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  • Kendra Marroquin

Breaking notary laws can get you into some hot water!

You know how breaking parking or littering laws might get you a small fine?

Well, breaking notary laws can land you in much hotter water—think jail time, losing your commission, or expensive lawsuits. Yikes!

That is why it is so important for notaries to stay on the right side of the law!

So, what exactly can get a notary in trouble? Let's break it down:

1. Entering False Information on a Notary Certificate

What does this mean?

Sometimes signers are in a rush and might ask a notary to backdate a notarization or list an absent signer as present. Tempting? Maybe. Legal? Absolutely not!

Why is it illegal?

Businesses and consumers rely on notarization to ensure document integrity. Falsifying info can enable fraud.

What are the consequences?

States like California and Georgia can slap a notary with misdemeanors and hefty fines for knowingly falsifying a certificate.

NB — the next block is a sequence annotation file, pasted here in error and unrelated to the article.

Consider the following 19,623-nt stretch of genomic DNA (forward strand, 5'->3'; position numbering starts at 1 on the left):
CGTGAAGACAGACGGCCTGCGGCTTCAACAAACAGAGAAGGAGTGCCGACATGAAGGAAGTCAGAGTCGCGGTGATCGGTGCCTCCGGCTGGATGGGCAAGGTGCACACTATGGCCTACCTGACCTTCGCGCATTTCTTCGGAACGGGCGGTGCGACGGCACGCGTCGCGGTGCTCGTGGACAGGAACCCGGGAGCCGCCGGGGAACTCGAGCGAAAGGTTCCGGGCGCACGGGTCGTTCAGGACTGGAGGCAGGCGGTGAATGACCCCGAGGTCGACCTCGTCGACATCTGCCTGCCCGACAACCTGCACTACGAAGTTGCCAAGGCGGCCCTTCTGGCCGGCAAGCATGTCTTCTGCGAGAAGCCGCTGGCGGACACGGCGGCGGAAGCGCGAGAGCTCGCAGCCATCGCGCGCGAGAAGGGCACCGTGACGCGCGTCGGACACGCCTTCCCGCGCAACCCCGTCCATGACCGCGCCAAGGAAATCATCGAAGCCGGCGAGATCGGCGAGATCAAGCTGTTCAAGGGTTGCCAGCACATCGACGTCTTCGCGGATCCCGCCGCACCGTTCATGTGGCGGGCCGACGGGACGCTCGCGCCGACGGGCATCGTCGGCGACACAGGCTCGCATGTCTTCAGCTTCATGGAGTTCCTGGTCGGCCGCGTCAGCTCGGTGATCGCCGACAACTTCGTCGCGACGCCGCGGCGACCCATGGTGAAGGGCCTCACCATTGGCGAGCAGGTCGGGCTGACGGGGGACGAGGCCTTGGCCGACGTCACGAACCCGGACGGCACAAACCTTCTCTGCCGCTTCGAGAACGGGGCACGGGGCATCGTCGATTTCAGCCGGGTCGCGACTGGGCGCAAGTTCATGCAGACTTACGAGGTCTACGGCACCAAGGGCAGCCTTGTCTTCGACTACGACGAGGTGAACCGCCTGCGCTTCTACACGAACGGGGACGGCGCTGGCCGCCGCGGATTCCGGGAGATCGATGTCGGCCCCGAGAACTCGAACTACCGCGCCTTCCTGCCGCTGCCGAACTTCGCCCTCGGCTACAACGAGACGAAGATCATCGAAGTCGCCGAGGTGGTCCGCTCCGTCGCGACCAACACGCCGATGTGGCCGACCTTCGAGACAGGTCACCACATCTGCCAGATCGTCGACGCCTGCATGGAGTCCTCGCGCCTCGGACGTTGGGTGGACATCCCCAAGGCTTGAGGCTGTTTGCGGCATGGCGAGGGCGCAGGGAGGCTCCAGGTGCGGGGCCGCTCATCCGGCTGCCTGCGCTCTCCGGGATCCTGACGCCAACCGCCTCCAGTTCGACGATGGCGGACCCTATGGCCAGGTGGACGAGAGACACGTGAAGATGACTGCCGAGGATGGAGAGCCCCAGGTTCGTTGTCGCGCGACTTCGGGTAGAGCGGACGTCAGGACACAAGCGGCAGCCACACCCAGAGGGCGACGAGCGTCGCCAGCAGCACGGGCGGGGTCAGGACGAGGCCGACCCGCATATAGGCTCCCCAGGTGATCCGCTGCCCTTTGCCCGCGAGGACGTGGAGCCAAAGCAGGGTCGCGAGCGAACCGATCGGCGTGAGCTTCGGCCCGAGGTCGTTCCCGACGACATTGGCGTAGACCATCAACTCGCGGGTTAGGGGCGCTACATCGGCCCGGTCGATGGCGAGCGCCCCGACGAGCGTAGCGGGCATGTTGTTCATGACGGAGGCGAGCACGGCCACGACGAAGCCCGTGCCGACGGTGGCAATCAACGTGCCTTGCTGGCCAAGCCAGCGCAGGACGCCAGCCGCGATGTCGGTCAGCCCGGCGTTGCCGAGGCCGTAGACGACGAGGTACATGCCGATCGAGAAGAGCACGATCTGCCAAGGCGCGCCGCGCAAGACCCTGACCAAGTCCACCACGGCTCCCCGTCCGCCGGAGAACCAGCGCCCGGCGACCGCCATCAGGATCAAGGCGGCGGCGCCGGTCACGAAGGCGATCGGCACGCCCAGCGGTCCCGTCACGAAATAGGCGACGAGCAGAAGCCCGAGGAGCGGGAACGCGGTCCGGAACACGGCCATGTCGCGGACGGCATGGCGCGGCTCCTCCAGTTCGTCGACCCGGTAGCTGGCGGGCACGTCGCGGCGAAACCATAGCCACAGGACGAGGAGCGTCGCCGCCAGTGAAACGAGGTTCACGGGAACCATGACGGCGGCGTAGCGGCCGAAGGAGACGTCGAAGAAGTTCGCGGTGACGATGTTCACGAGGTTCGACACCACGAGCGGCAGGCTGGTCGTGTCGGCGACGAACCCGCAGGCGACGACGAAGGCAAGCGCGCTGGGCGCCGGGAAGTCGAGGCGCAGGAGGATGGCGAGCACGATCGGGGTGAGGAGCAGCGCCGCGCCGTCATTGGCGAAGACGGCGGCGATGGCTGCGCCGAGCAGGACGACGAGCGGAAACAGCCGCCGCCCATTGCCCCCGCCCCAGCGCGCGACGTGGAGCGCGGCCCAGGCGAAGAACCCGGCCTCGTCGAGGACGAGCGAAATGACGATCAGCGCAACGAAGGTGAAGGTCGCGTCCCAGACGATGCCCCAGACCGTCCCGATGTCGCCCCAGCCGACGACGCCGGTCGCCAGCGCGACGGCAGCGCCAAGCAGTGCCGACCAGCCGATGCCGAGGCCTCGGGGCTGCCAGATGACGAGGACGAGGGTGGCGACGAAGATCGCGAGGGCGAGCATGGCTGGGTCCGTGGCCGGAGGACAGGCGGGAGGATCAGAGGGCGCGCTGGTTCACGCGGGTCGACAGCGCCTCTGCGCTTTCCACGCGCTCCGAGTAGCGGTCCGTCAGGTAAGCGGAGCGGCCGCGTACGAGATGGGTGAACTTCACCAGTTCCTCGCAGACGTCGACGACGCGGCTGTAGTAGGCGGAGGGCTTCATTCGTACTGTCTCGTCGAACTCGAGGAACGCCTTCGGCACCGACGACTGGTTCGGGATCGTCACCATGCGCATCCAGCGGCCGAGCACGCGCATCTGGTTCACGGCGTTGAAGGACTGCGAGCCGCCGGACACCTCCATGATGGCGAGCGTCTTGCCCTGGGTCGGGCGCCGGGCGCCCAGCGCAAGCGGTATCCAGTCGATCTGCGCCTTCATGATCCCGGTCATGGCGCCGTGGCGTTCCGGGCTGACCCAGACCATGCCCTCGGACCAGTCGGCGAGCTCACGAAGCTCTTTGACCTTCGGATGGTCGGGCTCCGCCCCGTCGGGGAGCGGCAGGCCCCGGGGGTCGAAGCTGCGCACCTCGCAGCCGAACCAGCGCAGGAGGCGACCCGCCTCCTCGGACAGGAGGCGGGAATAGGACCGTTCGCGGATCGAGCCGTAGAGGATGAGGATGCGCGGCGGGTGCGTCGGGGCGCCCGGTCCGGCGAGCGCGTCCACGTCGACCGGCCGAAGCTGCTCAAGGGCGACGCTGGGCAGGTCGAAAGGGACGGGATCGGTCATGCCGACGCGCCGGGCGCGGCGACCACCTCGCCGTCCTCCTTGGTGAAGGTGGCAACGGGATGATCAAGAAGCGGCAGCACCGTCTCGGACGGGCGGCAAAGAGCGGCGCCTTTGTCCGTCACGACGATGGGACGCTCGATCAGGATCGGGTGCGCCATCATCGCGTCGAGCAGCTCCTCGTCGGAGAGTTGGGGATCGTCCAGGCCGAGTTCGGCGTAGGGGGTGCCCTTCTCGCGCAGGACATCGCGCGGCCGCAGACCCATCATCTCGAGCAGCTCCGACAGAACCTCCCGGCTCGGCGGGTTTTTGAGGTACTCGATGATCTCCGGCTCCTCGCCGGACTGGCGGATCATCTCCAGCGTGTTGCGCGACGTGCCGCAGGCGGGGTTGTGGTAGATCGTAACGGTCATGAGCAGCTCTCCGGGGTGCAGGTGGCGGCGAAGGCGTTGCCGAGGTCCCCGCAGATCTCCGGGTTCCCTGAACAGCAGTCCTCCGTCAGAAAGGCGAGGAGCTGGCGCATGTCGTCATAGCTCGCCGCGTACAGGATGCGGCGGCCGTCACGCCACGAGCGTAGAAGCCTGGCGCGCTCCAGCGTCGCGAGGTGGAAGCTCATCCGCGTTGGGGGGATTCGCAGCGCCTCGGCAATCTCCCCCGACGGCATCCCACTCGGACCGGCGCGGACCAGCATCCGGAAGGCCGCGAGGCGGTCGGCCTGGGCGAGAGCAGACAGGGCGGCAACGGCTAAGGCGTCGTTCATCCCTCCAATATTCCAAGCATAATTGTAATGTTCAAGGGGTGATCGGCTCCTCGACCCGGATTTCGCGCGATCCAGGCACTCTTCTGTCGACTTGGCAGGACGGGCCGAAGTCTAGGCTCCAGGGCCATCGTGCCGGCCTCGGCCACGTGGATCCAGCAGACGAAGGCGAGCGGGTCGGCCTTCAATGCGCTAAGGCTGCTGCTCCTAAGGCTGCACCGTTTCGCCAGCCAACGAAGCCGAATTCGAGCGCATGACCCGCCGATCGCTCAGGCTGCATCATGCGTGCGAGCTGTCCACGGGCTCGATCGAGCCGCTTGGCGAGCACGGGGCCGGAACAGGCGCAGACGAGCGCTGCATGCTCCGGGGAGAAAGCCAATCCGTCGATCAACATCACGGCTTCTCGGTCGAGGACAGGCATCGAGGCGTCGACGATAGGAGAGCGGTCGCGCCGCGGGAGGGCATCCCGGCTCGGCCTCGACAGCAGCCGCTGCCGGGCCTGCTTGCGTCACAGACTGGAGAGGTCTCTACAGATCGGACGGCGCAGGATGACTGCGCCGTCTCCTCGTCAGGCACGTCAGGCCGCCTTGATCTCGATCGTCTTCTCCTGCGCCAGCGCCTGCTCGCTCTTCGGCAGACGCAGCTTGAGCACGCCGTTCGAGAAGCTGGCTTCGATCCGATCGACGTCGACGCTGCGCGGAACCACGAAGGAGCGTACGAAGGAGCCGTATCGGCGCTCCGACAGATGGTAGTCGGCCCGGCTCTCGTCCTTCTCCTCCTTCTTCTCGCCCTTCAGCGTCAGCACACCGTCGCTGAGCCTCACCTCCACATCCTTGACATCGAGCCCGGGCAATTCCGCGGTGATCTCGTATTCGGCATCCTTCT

2. Failing to Require Personal Appearance

What does this mean?

Notarizing without the signer being physically present is a big no-no. For remote online notarizations, they must appear via approved audiovisual tech.

Why is it illegal?

Without personal appearance, a notary can't confirm the signer's identity or willingness to sign, opening doors to fraud and other crimes.

What are the consequences?

In places like Florida, a notary could face civil penalties up to $5,000, and in North Carolina, a notary's commission could be revoked.

3. Letting Someone Else Use Your Seal

What does this mean?

A notary seal is for notary use only—no sharing, even with family or colleagues.

Why is it illegal?

Unauthorized use can lead to fraudulent activities, and a notary could be held responsible.

What are the consequences?

In California, misuse of a notary seal can lead to misdemeanor charges and fines up to $1,500.

4. Charging an Improper Notary Fee

What does this mean?

Notaries should always stick to the fee limits set by their state. Overcharging is a big mistake.

Why is it illegal?

Fee regulations are there to prevent price gouging and ensure fairness.

What are the consequences?

Overcharging in Texas can result in criminal prosecution and revocation of a notary commission.

Bottom line?

Notaries need to stick to the rules and keep their notary practices legit. It's not just about avoiding trouble—it's about maintaining trust and integrity in the profession.


Keeping it legal!


Young lady making an X with her arms to indicate a no-go

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